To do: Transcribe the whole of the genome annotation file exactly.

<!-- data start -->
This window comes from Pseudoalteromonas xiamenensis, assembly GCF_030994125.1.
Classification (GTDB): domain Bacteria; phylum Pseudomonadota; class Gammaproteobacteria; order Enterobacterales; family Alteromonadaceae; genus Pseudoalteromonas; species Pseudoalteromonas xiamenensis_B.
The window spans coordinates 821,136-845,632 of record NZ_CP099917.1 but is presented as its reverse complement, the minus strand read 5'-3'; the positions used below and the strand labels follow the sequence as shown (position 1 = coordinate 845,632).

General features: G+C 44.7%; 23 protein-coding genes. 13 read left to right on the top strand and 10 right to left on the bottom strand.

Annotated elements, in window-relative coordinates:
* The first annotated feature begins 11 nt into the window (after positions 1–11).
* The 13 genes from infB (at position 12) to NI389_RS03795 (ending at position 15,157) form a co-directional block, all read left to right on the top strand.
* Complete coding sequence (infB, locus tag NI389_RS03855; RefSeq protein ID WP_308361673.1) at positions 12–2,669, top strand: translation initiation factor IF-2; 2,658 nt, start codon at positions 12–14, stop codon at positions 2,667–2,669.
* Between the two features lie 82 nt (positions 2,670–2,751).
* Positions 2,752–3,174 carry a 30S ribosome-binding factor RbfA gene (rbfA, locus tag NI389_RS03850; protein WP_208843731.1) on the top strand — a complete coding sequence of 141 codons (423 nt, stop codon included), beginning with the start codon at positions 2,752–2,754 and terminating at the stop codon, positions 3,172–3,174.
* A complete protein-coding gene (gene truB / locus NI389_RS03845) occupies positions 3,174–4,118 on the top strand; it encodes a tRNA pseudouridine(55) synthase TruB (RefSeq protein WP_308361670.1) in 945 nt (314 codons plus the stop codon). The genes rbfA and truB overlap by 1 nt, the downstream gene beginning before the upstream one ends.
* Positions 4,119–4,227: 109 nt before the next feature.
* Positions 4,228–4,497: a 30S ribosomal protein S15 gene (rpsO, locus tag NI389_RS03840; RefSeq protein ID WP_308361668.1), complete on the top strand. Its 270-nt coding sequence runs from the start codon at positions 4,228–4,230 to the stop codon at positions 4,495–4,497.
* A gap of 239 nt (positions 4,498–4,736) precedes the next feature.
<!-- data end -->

This window comes from Pseudoalteromonas xiamenensis, assembly GCF_030994125.1.
Classification (GTDB): domain Bacteria; phylum Pseudomonadota; class Gammaproteobacteria; order Enterobacterales; family Alteromonadaceae; genus Pseudoalteromonas; species Pseudoalteromonas xiamenensis_B.
The window spans coordinates 821,136-845,632 of record NZ_CP099917.1 but is presented as its reverse complement, the minus strand read 5'-3'; the positions used below and the strand labels follow the sequence as shown (position 1 = coordinate 845,632).

General features: G+C 44.7%; 23 protein-coding genes. 13 read left to right on the top strand and 10 right to left on the bottom strand.

Annotated elements, in window-relative coordinates:
* The first annotated feature begins 11 nt into the window (after positions 1–11).
* The 13 genes from infB (at position 12) to NI389_RS03795 (ending at position 15,157) form a co-directional block, all read left to right on the top strand.
* Complete coding sequence (infB, locus tag NI389_RS03855; RefSeq protein ID WP_308361673.1) at positions 12–2,669, top strand: translation initiation factor IF-2; 2,658 nt, start codon at positions 12–14, stop codon at positions 2,667–2,669.
* Between the two features lie 82 nt (positions 2,670–2,751).
* Positions 2,752–3,174 carry a 30S ribosome-binding factor RbfA gene (rbfA, locus tag NI389_RS03850; protein WP_208843731.1) on the top strand — a complete coding sequence of 141 codons (423 nt, stop codon included), beginning with the start codon at positions 2,752–2,754 and terminating at the stop codon, positions 3,172–3,174.
* A complete protein-coding gene (gene truB / locus NI389_RS03845) occupies positions 3,174–4,118 on the top strand; it encodes a tRNA pseudouridine(55) synthase TruB (RefSeq protein WP_308361670.1) in 945 nt (314 codons plus the stop codon). The genes rbfA and truB overlap by 1 nt, the downstream gene beginning before the upstream one ends.
* Positions 4,119–4,227: 109 nt before the next feature.
* Positions 4,228–4,497: a 30S ribosomal protein S15 gene (rpsO, locus tag NI389_RS03840; RefSeq protein ID WP_308361668.1), complete on the top strand. Its 270-nt coding sequence runs from the start codon at positions 4,228–4,230 to the stop codon at positions 4,495–4,497.
* A gap of 239 nt (positions 4,498–4,736) precedes the next feature.